• New - saying hello

November 2019 Forum Retirement
Due to lack of extra personal time (and too much spam), I'm retiring the forum and setting it to a read-only state. No new registrations or posts will be accepted as of 11/09/19. However, all information will stay up and searchable. If you spend a few minutes searching, you'll find the answers you're looking for. We may re-open the forum next spring.
 #9412  by gbeard
 Fri Feb 03, 2012 5:37 pm
First post, been reading for a while... Just wanted to pop in and sasy thanks to all who contribute to this list. It's a great resource for how-to's and why the heck doesn't it work right.

We "inherited" a Crossfire 150R from my younger brother (of 20 years!) that was in rough shape. It had been used in the cow pastures of SD for 3-4 years and spent time up-side-down in a swamp. He had to pull it out with the farm tractor. The front tires were flat and split half way around from sitting. The engine had been run low on oil several times. Cage pads were shot, brakes didn't work... basically ridden VERY hard and put away dirty.

I replaced a few items (thank you Buggy Depot) and got it running for a Christmas gift for my kids. I was to pay my mother the difference between what I though it was worth and how much time and effort it took to get it going. Thankfully, she was standing at the window watching as the piston wrist pin seized to the connecting rod and it stopped after on the third lap around the yard. It put down a pretty good mosquito fog the first lap due to poor valve seals.

I tossed around how to repair it and decided i would attempt to save time by buying a whole new 150cc off eBay and popping it in. As soon as it was unboxed, I realized it had the wrong transmission and would not work with the Howhit reverse. All I needed off the old engine was the left half of the crankcase... easy, right? No. The absolute hardest part of the teardown on both engines was, by far, removing the kick start gear from the left side of the crank. Tried all sorts of pullers and nothing worked for me. Ended up heating the snot out of it and hit it with the Thor hammer. After filing and recutting the crank shaft threads (12x1.25 BTW) I was in business. Assembly only took a day and we had it back out this afternoon. Hopefully, now it will run for a long time with no extra attention.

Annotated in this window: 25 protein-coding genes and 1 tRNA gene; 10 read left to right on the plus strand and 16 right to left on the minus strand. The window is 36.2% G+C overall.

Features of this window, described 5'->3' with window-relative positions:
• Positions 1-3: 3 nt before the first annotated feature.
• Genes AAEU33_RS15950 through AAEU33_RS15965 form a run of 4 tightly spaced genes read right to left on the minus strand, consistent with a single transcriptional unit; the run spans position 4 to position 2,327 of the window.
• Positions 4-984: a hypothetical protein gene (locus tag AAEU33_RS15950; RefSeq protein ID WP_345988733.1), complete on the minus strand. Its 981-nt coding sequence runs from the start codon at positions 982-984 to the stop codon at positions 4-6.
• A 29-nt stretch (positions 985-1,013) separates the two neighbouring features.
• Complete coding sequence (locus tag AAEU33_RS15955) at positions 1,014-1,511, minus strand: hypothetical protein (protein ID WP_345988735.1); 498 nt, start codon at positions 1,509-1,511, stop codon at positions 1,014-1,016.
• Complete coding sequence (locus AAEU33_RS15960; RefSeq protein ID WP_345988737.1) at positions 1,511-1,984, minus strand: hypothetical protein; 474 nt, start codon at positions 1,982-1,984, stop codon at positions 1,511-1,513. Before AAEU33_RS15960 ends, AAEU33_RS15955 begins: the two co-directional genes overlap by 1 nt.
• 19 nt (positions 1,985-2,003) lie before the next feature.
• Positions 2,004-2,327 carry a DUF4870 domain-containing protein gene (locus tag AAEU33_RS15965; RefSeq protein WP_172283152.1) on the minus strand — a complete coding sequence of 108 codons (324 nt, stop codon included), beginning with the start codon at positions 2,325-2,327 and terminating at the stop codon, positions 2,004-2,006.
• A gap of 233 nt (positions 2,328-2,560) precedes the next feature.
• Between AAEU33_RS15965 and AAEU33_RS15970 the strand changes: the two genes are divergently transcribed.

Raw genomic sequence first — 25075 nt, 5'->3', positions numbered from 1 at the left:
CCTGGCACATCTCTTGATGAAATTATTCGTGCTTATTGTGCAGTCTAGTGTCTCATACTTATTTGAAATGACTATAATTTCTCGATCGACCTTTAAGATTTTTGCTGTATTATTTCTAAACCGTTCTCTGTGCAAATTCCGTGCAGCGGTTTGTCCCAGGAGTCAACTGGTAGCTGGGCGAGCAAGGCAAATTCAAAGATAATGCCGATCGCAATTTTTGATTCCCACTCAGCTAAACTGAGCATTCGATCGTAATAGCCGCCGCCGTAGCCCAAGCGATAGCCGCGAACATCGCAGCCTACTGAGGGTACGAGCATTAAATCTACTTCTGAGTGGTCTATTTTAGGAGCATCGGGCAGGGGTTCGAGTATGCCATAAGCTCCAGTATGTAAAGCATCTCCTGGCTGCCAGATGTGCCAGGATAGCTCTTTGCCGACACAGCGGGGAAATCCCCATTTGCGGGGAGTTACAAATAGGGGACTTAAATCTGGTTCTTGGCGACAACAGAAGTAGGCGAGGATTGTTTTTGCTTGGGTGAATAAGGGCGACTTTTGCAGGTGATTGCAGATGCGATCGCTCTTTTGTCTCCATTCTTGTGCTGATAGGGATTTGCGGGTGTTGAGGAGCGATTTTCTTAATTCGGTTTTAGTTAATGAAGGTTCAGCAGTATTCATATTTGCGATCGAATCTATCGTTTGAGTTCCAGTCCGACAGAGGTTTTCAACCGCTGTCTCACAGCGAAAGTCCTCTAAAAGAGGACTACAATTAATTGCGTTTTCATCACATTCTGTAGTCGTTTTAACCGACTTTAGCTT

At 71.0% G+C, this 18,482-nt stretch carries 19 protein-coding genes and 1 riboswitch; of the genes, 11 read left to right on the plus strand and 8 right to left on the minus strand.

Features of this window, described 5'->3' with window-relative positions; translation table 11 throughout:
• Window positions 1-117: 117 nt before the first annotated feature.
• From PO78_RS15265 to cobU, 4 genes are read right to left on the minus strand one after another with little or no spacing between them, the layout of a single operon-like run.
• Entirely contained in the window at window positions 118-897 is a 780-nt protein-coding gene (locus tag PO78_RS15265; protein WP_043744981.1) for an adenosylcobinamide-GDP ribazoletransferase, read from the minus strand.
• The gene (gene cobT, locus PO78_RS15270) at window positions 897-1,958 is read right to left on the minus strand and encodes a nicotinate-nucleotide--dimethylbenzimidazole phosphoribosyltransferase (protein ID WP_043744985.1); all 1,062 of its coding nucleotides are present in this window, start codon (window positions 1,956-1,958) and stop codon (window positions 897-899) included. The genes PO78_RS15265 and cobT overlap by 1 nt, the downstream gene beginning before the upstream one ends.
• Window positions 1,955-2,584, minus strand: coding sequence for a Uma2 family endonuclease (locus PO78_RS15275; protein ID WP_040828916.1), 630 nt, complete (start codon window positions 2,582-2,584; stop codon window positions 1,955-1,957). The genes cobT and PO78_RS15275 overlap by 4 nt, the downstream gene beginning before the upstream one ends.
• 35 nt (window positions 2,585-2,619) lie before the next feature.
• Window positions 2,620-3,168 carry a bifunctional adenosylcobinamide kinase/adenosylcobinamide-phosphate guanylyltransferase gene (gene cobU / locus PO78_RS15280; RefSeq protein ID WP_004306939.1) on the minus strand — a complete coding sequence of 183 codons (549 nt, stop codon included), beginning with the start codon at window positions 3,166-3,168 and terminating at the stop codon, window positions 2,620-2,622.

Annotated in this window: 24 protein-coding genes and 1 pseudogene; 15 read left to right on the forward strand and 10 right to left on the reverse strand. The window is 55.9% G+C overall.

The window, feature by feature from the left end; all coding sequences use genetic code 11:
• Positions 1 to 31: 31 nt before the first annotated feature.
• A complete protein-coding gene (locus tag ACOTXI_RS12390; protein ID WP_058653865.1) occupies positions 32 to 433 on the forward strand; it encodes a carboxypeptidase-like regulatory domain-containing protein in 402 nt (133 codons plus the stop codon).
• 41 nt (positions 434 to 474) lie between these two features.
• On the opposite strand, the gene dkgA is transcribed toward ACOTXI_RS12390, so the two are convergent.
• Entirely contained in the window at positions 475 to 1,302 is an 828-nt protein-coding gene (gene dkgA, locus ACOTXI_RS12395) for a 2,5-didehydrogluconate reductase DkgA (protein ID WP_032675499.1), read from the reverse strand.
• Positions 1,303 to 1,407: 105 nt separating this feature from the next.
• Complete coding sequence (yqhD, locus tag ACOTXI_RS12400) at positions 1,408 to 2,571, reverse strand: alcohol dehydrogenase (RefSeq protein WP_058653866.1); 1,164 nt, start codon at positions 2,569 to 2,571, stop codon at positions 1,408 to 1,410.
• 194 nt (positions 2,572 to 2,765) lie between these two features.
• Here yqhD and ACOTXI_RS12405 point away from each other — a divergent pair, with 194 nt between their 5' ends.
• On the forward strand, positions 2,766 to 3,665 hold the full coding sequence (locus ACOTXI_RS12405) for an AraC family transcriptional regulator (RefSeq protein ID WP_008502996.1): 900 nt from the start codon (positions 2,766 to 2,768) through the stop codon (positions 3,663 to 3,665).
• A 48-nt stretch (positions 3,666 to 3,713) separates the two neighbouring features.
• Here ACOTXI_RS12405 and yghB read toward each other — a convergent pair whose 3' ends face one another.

I replaced the rock hard shocks with Fox rebuildable gas shocks from a snowmobile, changed fluid, and bled the brakes. BTW, the shocks on this buggy are incredibly stiff. The cart must be designed for 2 full size adults. The front shocks are 100 lbs/in and the rears are an amazing 300 lbs/in!! I replaced them with 90 lbs/in in the front and 100 lbs/in in the rear. The shock body is threaded so you can adjust the preload for the weight of the passengers easily and quickly. It's made a HUGE difference in the way it rides. (Or so my kid tells me.... ;) )

Thanks again for the great board.
Glen

Image
 #9413  by PGH
 Sat Feb 04, 2012 11:46 am
Nice work.

BTW: I wouldn't lend it back to your brother.